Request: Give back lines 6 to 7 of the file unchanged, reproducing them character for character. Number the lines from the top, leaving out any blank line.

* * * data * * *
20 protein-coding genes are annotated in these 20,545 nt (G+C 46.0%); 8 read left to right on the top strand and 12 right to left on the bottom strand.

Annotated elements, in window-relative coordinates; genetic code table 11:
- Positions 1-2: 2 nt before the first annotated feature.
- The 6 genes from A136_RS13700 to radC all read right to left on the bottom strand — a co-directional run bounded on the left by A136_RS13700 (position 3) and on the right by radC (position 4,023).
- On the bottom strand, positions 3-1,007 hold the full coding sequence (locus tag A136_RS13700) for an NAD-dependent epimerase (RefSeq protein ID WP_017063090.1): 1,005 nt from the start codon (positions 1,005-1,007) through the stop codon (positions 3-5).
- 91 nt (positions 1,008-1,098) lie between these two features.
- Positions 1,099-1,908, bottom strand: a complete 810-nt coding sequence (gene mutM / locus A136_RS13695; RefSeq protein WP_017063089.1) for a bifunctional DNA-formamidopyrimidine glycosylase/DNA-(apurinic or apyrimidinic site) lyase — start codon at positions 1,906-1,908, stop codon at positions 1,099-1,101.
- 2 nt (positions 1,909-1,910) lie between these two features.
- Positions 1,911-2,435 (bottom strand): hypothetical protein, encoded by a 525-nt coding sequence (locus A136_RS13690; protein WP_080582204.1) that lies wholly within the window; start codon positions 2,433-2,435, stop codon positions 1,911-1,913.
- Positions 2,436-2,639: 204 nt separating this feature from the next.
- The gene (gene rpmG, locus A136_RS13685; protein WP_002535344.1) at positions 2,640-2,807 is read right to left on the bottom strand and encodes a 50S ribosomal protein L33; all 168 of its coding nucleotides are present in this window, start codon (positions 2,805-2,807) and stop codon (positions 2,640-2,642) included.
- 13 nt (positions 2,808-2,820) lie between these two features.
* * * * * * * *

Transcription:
- 91 nt (positions 1,008-1,098) lie between these two features.
- Positions 1,099-1,908, bottom strand: a complete 810-nt coding sequence (gene mutM / locus A136_RS13695; RefSeq protein WP_017063089.1) for a bifunctional DNA-formamidopyrimidine glycosylase/DNA-(apurinic or apyrimidinic site) lyase — start codon at positions 1,906-1,908, stop codon at positions 1,099-1,101.